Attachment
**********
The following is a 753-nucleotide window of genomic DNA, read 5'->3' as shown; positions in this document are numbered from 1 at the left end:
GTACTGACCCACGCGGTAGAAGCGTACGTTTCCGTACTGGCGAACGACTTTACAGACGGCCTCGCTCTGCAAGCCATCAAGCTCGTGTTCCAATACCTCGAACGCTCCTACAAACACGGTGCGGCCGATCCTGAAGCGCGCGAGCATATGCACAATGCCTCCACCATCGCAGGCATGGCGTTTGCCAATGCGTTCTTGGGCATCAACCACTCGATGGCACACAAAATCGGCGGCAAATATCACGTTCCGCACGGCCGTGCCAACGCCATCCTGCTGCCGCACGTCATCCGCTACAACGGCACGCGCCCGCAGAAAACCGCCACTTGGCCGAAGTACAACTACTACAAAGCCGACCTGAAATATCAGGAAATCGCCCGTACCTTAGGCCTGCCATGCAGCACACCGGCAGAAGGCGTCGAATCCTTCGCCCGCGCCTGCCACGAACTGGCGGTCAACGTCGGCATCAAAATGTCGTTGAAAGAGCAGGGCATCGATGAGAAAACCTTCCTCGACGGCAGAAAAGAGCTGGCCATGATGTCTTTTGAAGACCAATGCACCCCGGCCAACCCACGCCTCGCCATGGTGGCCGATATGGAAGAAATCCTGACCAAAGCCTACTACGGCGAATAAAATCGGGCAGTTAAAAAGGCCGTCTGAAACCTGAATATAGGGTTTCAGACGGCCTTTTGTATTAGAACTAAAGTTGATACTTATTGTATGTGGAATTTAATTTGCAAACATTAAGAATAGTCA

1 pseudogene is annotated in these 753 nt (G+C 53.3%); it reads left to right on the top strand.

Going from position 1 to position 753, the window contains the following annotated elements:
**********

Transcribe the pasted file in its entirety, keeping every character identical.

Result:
The following is a 753-nucleotide window of genomic DNA, read 5'->3' as shown; positions in this document are numbered from 1 at the left end:
GTACTGACCCACGCGGTAGAAGCGTACGTTTCCGTACTGGCGAACGACTTTACAGACGGCCTCGCTCTGCAAGCCATCAAGCTCGTGTTCCAATACCTCGAACGCTCCTACAAACACGGTGCGGCCGATCCTGAAGCGCGCGAGCATATGCACAATGCCTCCACCATCGCAGGCATGGCGTTTGCCAATGCGTTCTTGGGCATCAACCACTCGATGGCACACAAAATCGGCGGCAAATATCACGTTCCGCACGGCCGTGCCAACGCCATCCTGCTGCCGCACGTCATCCGCTACAACGGCACGCGCCCGCAGAAAACCGCCACTTGGCCGAAGTACAACTACTACAAAGCCGACCTGAAATATCAGGAAATCGCCCGTACCTTAGGCCTGCCATGCAGCACACCGGCAGAAGGCGTCGAATCCTTCGCCCGCGCCTGCCACGAACTGGCGGTCAACGTCGGCATCAAAATGTCGTTGAAAGAGCAGGGCATCGATGAGAAAACCTTCCTCGACGGCAGAAAAGAGCTGGCCATGATGTCTTTTGAAGACCAATGCACCCCGGCCAACCCACGCCTCGCCATGGTGGCCGATATGGAAGAAATCCTGACCAAAGCCTACTACGGCGAATAAAATCGGGCAGTTAAAAAGGCCGTCTGAAACCTGAATATAGGGTTTCAGACGGCCTTTTGTATTAGAACTAAAGTTGATACTTATTGTATGTGGAATTTAATTTGCAAACATTAAGAATAGTCA

1 pseudogene is annotated in these 753 nt (G+C 53.3%); it reads left to right on the top strand.

Going from position 1 to position 753, the window contains the following annotated elements: